Formal Foundations of Software Defined Networks

9 November 2021 - Heraklion, Greece

Held in conjunction with the VII IEEE Conference on Network Function Virtualization and Software Defined Networks

Venue

Heraklion, Greece

Technical Focus and Motivation

There are several contemporary examples of network failures, particularly in the domain of SDNs, that led to substantial loss for businesses. Formal approaches have been proposed to provide a foundational approach to addressing such issues through correct-by-design construction, specification, and verification of SDN programs. Formal methods are promised to address performance, reliability, and security issues of SDNs using the rigour provided by their underlying mathematics. Hence, formal specification and verification of Network Functions Virtualization (NFV) and Software Defined Networks (SDN) have been gaining momentum in recent years. The focus of this workshop is on formal methods aimed to enable a formal specification and verification of SDNs and NFVs. The topics of interest include, but are not restricted to:

  • foundations (including formal semantics of) programming languages,
  • formal specification languages,
  • formal verification techniques,
  • synthesis and correct-by-construction methods, and
  • testing, debugging, monitoring and other forms of non-exhaustive validation and verification

Note that this workshop has no proceedings.

Previous edition: FoFoSDN 2020 - https://fofosdn.github.io

Speakers

Rajeev Alur

Network Traffic Classification by Program Synthesis

Abstract

Writing classification rules to identify interesting network traffic is a time-consuming and error-prone task. Learning-based classification systems automatically extract such rules from positive and negative traffic examples. However, due to limitations in the representation of network traffic and the learning strategy, these systems lack both expressiveness to cover a range of applications and interpretability in fully describing the traffic’s structure at the session layer. We describe Sharingan system, which uses program synthesis techniques to generate network classification programs at the session layer. Sharingan accepts raw network traces as inputs and reports potential patterns of the target traffic in NetQRE, a domain specific language designed for specifying session-layer quantitative properties. We develop a range of novel optimizations that reduce the synthesis time for large and complex tasks to a matter of minutes. Our experiments show that Sharingan is able to correctly identify patterns from a diverse set of network traces and generates explainable outputs, while achieving accuracy comparable to state-of-the-art learning-based systems.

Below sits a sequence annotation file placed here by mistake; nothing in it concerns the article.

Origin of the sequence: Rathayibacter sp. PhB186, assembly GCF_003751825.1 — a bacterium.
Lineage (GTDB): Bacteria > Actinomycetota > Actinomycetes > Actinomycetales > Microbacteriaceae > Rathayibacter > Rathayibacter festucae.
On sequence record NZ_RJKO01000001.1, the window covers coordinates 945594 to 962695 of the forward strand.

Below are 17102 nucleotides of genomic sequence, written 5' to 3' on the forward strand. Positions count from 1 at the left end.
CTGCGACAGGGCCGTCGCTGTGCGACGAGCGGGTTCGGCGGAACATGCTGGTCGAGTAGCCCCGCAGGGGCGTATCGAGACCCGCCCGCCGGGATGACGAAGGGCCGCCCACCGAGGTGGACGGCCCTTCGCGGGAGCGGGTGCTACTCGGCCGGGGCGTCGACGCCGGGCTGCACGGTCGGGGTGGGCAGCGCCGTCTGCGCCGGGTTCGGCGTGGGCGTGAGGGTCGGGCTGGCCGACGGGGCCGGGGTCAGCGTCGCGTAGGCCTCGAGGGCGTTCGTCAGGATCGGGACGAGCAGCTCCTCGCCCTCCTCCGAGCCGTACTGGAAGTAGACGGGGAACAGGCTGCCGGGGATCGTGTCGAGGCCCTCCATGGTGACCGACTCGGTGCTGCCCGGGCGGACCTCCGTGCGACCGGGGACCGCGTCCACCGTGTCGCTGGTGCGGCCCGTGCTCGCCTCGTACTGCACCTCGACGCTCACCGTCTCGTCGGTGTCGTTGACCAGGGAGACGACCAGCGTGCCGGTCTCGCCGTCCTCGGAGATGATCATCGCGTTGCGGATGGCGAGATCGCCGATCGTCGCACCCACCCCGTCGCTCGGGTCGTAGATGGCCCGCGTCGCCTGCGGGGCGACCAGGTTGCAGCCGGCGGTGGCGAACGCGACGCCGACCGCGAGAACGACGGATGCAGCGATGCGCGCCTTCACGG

Joint work with Boon Thau Loo and Lei Shi

Bio

Rajeev Alur is Zisman Family Professor of Computer and Information Science at University of Pennsylvania. He obtained his bachelor's degree in computer science from IIT Kanpur in 1987 and PhD in computer science from Stanford University in 1991. Before joining Penn in 1997, he was with Computing Science Research Center at Bell Labs. His research is focused on formal methods for system design. He is a Fellow of the AAAS, a Fellow of the ACM, a Fellow of the IEEE, an Alfred P. Sloan Faculty Fellow, and a Simons Investigator. He was awarded the inaugural CAV (Computer-Aided Verification) award in 2008, ACM/IEEE Logic in Computer Science (LICS) Test-of-Time award in 2010, the inaugural Alonzo Church award by ACM SIGLOG / EATCS / EACSL / Kurt Goedel Society in 2016, Distinguished Alumnus Award by IIT Kanpur in 2017 for his work on timed automata. Prof. Alur has served as the chair of ACM SIGBED (Special Interest Group on Embedded Systems), the general chair of LICS, and the lead PI of the NSF Expeditions in Computing center ExCAPE (Expeditions in Computer Augmented Program Engineering). He is the author of the textbook Principles of Cyber-Physical Systems (MIT Press, 2015).

Katerina Argyraki

Network-function Verification without Verification Expertise

Abstract

Software middleboxes promise shorter development cycles and the flexibility to deploy network functionality on demand; but — like any piece of frequently updated software — they can suffer from bugs, unpredictable behavior, and security vulnerabilities. I will talk about Vigor, a software stack and toolchain for building software middleboxes that are guaranteed to be correct, while preserving competitive performance and developer productivity. Vigor has three key features: network-function developers need no verification expertise, and the verification process does not require their assistance (push-button verification); the entire software stack is verified, down to the hardware (full-stack verification); and verification can be done in a pay-as-you-go manner, i.e., instead of investing upfront a lot of time in writing and verifying a complete specification, one can specify one-off properties in a few lines of Python and verify them without concern for the rest. I will also discuss how we are evolving this approach to enable performance—not only semantic—verification.

Bio

Katerina is an associate professor of computer science at EPFL, where she does research on network architecture and systems, with a particular interest in network transparency and neutrality. She received an IRTF applied networking research prize (2020) and Best Paper awards at SOSP (2009) and NSDI (2014), all shared with her students and co-authors. She has been honored with the EuroSys Jochen Liedtke Young Researcher Award (2016) and three teaching awards at EPFL. Prior to EPFL, she was an early employee at Arista Networks, and received her PhD from Stanford (2007).

Ryan Beckett

Engineering Network Verification at Scale in Azure

Abstract

This talk will describe our experiences from deploying services that leverage formal methods to assure the availability and safety of the Azure network. The first part of the talk will showcase the Network Change Verification Service (NCVS), which protects changes to Azure's physical datacenter networks. NCVS combines scalable and proactive simulation, emulation, and verification together with a rich specification language for describing network intent. The second part of the talk will elaborate on ongoing efforts to verify the correctness of Azure's virtual networks. This part of the talk will present ZenGuru, a tool and intermediate language for modeling and verifying connectivity between virtual network resources.